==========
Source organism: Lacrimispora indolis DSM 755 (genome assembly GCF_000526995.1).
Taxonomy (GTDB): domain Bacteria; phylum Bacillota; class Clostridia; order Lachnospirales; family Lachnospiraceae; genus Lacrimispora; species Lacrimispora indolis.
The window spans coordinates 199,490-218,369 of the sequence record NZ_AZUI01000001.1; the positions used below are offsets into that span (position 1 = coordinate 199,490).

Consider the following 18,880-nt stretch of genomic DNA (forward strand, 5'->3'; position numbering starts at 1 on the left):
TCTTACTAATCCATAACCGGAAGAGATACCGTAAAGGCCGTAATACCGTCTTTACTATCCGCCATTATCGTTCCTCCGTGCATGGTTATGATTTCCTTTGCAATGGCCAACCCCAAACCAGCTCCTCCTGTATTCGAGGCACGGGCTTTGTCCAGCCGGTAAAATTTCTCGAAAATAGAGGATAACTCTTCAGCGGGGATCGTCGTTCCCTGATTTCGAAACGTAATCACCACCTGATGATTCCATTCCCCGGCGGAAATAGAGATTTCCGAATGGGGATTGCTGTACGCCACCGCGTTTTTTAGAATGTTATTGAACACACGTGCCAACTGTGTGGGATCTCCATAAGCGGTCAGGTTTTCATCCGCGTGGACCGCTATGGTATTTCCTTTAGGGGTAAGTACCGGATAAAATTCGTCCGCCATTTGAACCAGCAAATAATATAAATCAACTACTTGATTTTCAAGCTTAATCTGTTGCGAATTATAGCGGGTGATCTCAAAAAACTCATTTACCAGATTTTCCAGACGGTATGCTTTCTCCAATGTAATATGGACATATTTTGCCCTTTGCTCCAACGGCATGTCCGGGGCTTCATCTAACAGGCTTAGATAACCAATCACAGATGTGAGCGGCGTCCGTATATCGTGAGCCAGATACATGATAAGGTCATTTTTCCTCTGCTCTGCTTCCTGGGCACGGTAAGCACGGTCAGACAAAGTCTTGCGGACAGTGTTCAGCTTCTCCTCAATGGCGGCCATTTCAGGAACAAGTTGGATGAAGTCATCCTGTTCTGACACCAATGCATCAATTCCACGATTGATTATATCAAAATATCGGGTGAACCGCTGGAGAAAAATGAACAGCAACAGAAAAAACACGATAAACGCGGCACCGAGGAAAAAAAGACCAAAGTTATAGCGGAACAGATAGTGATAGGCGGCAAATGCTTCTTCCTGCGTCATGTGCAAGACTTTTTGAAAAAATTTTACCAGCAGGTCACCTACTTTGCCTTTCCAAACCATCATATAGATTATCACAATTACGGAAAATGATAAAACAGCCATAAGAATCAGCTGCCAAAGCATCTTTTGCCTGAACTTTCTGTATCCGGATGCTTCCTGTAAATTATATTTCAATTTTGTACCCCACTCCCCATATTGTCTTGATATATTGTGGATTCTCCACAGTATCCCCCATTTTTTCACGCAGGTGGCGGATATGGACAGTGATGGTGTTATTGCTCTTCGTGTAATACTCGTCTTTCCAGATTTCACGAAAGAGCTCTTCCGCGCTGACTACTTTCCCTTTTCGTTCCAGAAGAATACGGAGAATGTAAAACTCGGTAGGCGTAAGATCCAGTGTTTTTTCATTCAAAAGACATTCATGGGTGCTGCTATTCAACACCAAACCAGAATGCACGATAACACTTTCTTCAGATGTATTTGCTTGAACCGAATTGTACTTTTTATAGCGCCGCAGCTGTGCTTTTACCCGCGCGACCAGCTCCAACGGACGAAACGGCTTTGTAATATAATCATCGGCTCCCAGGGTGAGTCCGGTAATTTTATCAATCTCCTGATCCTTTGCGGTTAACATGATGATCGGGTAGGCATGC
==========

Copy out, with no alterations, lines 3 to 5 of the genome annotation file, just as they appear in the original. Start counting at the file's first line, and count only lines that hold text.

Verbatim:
The window spans coordinates 199,490-218,369 of the sequence record NZ_AZUI01000001.1; the positions used below are offsets into that span (position 1 = coordinate 199,490).

Consider the following 18,880-nt stretch of genomic DNA (forward strand, 5'->3'; position numbering starts at 1 on the left):
TCTTACTAATCCATAACCGGAAGAGATACCGTAAAGGCCGTAATACCGTCTTTACTATCCGCCATTATCGTTCCTCCGTGCATGGTTATGATTTCCTTTGCAATGGCCAACCCCAAACCAGCTCCTCCTGTATTCGAGGCACGGGCTTTGTCCAGCCGGTAAAATTTCTCGAAAATAGAGGATAACTCTTCAGCGGGGATCGTCGTTCCCTGATTTCGAAACGTAATCACCACCTGATGATTCCATTCCCCGGCGGAAATAGAGATTTCCGAATGGGGATTGCTGTACGCCACCGCGTTTTTTAGAATGTTATTGAACACACGTGCCAACTGTGTGGGATCTCCATAAGCGGTCAGGTTTTCATCCGCGTGGACCGCTATGGTATTTCCTTTAGGGGTAAGTACCGGATAAAATTCGTCCGCCATTTGAACCAGCAAATAATATAAATCAACTACTTGATTTTCAAGCTTAATCTGTTGCGAATTATAGCGGGTGATCTCAAAAAACTCATTTACCAGATTTTCCAGACGGTATGCTTTCTCCAATGTAATATGGACATATTTTGCCCTTTGCTCCAACGGCATGTCCGGGGCTTCATCTAACAGGCTTAGATAACCAATCACAGATGTGAGCGGCGTCCGTATATCGTGAGCCAGATACATGATAAGGTCATTTTTCCTCTGCTCTGCTTCCTGGGCACGGTAAGCACGGTCAGACAAAGTCTTGCGGACAGTGTTCAGCTTCTCCTCAATGGCGGCCATTTCAGGAACAAGTTGGATGAAGTCATCCTGTTCTGACACCAATGCATCAATTCCACGATTGATTATATCAAAATATCGGGTGAACCGCTGGAGAAAAATGAACAGCAACAGAAAAAACACGATAAACGCGGCACCGAGGAAAAAAAGACCAAAGTTATAGCGGAACAGATAGTGATAGGCGGCAAATGCTTCTTCCTGCGTCATGTGCAAGACTTTTTGAAAAAATTTTACCAGCAGGTCACCTACTTTGCCTTTCCAAACCATCATATAGATTATCACAATTACGGAAAATGATAAAACAGCCATAAGAATCAGCTGCCAAAGCATCTTTTGCCTGAACTTTCTGTATCCGGATGCTTCCTGTAAATTATATTTCAATTTTGTACCCCACTCCCCATATTGTCTTGATATATTGTGGATTCTCCACAGTATCCCCCATTTTTTCACGCAGGTGGCGGATATGGACAGTGATGGTGTTATTGCTCTTCGTGTAATACTCGTCTTTCCAGATTTCACGAAAGAGCTCTTCCGCGCTGACTACTTTCCCTTTTCGTTCCAGAAGAATACGGAGAATGTAAAACTCGGTAGGCGTAAGATCCAGTGTTTTTTCATTCAAAAGACATTCATGGGTGCTGCTATTCAACACCAAACCAGAATGCACGATAACACTTTCTTCAGATGTATTTGCTTGAACCGAATTGTACTTTTTATAGCGCCGCAGCTGTGCTTTTACCCGCGCGACCAGCTCCAACGGACGAAACGGCTTTGTAATATAATCATCGGCTCCCAGGGTGAGTCCGGTAATTTTATCAATCTCCTGATCCTTTGCGGTTAACATGATGATCGGGTAGGCATGC